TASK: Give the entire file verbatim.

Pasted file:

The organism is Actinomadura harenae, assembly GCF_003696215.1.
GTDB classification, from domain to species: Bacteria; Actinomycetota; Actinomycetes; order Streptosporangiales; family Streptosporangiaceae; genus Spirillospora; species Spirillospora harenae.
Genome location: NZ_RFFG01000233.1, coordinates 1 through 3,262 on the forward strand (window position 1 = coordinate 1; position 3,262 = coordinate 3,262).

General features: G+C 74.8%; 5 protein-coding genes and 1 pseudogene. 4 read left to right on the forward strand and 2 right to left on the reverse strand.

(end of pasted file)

The organism is Actinomadura harenae, assembly GCF_003696215.1.
GTDB classification, from domain to species: Bacteria; Actinomycetota; Actinomycetes; order Streptosporangiales; family Streptosporangiaceae; genus Spirillospora; species Spirillospora harenae.
Genome location: NZ_RFFG01000233.1, coordinates 1 through 3,262 on the forward strand (window position 1 = coordinate 1; position 3,262 = coordinate 3,262).

General features: G+C 74.8%; 5 protein-coding genes and 1 pseudogene. 4 read left to right on the forward strand and 2 right to left on the reverse strand.